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PowerPoint: Rated X for Excruciating

Sex in the workplace is an issue with which many businesses struggle. Entire HR departments are writing entire employee manuals designed to make co-workers stop “doing what comes naturally.” Cubical walls are designed to be the modern equivalent of bundling boards for consenting co-workers, while corporate retreats, once hedonistic playgrounds for the executive staff, have become as sedative as quilting bees, only not as much fun.

Small wonder the business community is so excited about the latest results of a survey conducted by that popular purveyor of presentation technology, SlideRocket.

According to the survey results, nearly one-fourth of the people polled asserted that they would give up sex if it meant that they could avoid a PowerPoint presentation. In fairness to poor Microsoft, the respondents only promised to abstain from sex for one night. And if that was a night that “Ice Loves Coco” was on TV, who’d have any appetite for sex anyway?


For the folks at SlideRocket, the survey results were a clarion call for American business to get more creative when it comes to presentations. Not me. I think the results show that we need more — not fewer — excruciatingly dull PowerPoint presentations.

Think about it: PowerPoint presentations could be the saltpeter of modern business. If we had enough long and boring presentations, the sex drive of even the most randy employees would be reduced to zero. Trust me — no amount of hormones can overcome the anti-aphrodisiacal effects of an animated bullet list.

If you could take your mind off sex for a moment, you might be interested to know the other metrics of PowerPoint rage. Given the choice, 20 percent of respondents would rather go to the dentist than sit through a PowerPoint presentation. Twenty-one percent would rather do their taxes. And a full 18 percent would prefer to work on Saturdays than spend another hour viewing tiny text or trying to decipher blue letters on a blue background.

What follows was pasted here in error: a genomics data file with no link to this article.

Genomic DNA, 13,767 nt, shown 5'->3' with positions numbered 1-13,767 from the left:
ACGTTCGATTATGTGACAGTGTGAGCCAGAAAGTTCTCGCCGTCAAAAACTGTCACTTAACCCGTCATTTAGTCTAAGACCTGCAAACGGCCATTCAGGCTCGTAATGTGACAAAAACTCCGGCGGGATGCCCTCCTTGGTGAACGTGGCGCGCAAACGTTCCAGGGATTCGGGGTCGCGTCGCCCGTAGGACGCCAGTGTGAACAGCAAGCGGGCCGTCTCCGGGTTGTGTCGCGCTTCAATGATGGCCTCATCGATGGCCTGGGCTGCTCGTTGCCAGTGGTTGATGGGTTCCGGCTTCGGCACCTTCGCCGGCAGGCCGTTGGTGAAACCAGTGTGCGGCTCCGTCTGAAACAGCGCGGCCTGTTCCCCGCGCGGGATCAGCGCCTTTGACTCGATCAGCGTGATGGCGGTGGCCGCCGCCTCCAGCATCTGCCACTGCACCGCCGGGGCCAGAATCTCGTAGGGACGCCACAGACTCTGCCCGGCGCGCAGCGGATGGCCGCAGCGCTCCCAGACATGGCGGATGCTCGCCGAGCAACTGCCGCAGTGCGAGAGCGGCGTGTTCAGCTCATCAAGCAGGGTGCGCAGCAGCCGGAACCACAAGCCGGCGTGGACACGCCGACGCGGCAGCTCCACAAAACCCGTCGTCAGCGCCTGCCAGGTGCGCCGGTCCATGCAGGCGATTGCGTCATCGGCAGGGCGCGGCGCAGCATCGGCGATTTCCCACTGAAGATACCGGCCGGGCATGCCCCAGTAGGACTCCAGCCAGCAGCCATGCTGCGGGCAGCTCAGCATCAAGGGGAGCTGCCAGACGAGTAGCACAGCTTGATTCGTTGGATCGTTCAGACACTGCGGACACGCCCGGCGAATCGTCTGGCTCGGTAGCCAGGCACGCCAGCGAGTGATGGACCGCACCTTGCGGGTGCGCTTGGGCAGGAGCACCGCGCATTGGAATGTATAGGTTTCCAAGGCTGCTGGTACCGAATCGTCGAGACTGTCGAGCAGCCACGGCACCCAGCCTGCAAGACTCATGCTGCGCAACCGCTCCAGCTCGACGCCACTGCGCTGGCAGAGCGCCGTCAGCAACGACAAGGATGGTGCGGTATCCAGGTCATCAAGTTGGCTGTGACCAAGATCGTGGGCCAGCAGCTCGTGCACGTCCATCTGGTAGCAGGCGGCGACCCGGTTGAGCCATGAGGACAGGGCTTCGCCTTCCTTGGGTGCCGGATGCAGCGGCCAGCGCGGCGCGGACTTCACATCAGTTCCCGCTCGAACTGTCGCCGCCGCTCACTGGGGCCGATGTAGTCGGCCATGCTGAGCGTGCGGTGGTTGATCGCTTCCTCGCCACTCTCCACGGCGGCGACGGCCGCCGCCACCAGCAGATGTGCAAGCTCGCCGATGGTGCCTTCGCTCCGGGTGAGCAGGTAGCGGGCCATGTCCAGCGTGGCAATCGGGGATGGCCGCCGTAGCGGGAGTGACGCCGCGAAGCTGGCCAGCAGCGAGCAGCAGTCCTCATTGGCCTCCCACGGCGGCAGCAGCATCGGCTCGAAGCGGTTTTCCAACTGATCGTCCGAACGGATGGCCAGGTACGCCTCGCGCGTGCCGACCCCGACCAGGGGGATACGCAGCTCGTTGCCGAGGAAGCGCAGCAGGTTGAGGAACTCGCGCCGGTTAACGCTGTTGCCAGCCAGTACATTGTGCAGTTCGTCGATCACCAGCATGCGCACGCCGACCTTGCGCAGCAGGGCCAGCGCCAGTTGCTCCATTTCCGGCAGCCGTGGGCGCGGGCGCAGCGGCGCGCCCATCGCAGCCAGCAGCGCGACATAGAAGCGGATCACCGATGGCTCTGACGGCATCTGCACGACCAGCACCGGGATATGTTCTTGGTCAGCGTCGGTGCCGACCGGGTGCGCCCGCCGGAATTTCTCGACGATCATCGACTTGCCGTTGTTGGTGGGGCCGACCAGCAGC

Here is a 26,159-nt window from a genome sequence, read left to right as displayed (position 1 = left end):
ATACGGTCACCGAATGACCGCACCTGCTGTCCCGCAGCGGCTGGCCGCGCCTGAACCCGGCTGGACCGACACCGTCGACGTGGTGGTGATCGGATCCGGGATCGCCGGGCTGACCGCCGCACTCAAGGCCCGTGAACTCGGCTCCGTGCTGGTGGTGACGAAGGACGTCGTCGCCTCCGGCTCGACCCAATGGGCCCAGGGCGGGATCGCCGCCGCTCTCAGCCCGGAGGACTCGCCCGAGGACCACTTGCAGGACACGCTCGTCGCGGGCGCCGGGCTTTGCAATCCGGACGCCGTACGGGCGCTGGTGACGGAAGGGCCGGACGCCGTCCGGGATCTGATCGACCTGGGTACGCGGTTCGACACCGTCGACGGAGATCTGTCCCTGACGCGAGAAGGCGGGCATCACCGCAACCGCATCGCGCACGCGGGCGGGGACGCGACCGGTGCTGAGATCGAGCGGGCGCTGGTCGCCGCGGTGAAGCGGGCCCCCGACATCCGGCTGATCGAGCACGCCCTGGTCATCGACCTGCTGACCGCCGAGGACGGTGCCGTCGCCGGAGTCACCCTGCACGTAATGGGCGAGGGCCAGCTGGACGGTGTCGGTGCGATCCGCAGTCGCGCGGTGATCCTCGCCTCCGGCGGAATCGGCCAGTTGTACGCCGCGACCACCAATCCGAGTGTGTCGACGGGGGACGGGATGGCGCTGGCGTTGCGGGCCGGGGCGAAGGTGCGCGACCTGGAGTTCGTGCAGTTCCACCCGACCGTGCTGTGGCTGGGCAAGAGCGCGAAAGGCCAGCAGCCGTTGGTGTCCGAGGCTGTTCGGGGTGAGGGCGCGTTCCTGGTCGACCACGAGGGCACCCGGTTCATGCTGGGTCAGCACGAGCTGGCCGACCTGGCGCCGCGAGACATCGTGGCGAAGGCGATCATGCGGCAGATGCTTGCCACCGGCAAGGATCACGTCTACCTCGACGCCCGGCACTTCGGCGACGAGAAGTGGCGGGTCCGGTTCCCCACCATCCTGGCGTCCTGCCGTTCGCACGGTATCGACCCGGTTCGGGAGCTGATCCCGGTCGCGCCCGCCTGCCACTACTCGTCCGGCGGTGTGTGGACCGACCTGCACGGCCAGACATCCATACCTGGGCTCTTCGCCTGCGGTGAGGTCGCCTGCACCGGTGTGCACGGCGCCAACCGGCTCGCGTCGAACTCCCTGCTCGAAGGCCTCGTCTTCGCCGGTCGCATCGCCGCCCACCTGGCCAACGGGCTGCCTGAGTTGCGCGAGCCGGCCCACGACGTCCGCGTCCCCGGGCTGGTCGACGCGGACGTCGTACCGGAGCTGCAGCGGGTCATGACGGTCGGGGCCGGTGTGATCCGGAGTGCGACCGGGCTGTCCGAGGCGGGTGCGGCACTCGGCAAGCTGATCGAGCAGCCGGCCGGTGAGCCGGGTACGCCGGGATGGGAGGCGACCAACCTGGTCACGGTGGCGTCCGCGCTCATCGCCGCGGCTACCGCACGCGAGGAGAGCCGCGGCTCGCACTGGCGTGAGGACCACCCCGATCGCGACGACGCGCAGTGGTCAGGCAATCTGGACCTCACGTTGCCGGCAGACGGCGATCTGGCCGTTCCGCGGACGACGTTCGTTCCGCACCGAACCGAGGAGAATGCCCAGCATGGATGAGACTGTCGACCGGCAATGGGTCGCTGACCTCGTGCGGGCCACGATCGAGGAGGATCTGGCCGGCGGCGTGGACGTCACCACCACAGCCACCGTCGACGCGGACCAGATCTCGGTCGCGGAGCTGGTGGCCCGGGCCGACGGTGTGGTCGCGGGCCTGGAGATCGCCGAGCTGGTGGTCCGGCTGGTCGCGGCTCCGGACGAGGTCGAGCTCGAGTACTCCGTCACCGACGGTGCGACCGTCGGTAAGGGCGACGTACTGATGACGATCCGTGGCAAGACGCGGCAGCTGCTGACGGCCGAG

Even if management does manage to corral an audience of sex-starved employees, the effectiveness of the presentation may be limited. According to the survey, more than 32 percent of the respondents have been sent to dreamland by a PowerPoint presentation. More than half (55 percent) have fallen asleep more than once, and a full 20 percent have “fallen asleep so many times during a presentation that they have lost count.”

Interestingly, women are more likely to stay awake than men, but I’m not sure this is a big surprise. Everyone knows that women are better able to endure pain.

Again, SlideRocket views the soporific effect of PowerPoints as a problem. I see it as a great advantage. Everyone in the work force today is so anxious and overworked that the concept of a “good night’s sleep” is pure nostalgia. What better place to catch 40 or 80 or 120 winks than in an Aeron chair in Conference Room 1? Just think how rested you’ll feel when it’s time to go home, or how much money you’ll save by not having to buy Ambien in bulk at the Costco.

Not all employees sitting through a PowerPoint go to sleep. Many simply go.

Nearly 30 percent of respondents have snuck out of a presentation at least once. This definitely raises questions about productivity in America. I’m not talking about the 30 percent who leave. I’m concerned about the 70 percent who stay! Hopefully, they’re staying because they are asleep, or perhaps, they are focused on the wild sex that they would rather not be having. But if the full 70 percent are actually interested and involved in some management doofus reading slides, America is in trouble.

Of the 30 percent who sneak out, we don’t know what percentage are the people giving the presentation. Given the program’s ability to run itself, it is possible that while the audience is being tortured, the presenter is being wined and dined at The Kit Kat Klub.

It’s not impossible. When it comes to PowerPoint presentations, while 29 percent “dread sitting through one,” 33 percent “dread creating a presentation.” The survey points to the difficulty of using PowerPoint, but I suspect the dread factor comes into play when the presenter realizes the pain that he or she is about to inflict on their co-workers.

Of course, the 33 percent of presenters who experience dread are outnumbered by the 67 percent who crave the power in PowerPoint. To my knowledge, there has yet to be a case of death by PowerPoint, but do stay awake. It’s sure to happen.

Bob Goldman has been an advertising executive at a Fortune 500 company in the San Francisco Bay Area. He offers a virtual shoulder to cry on at


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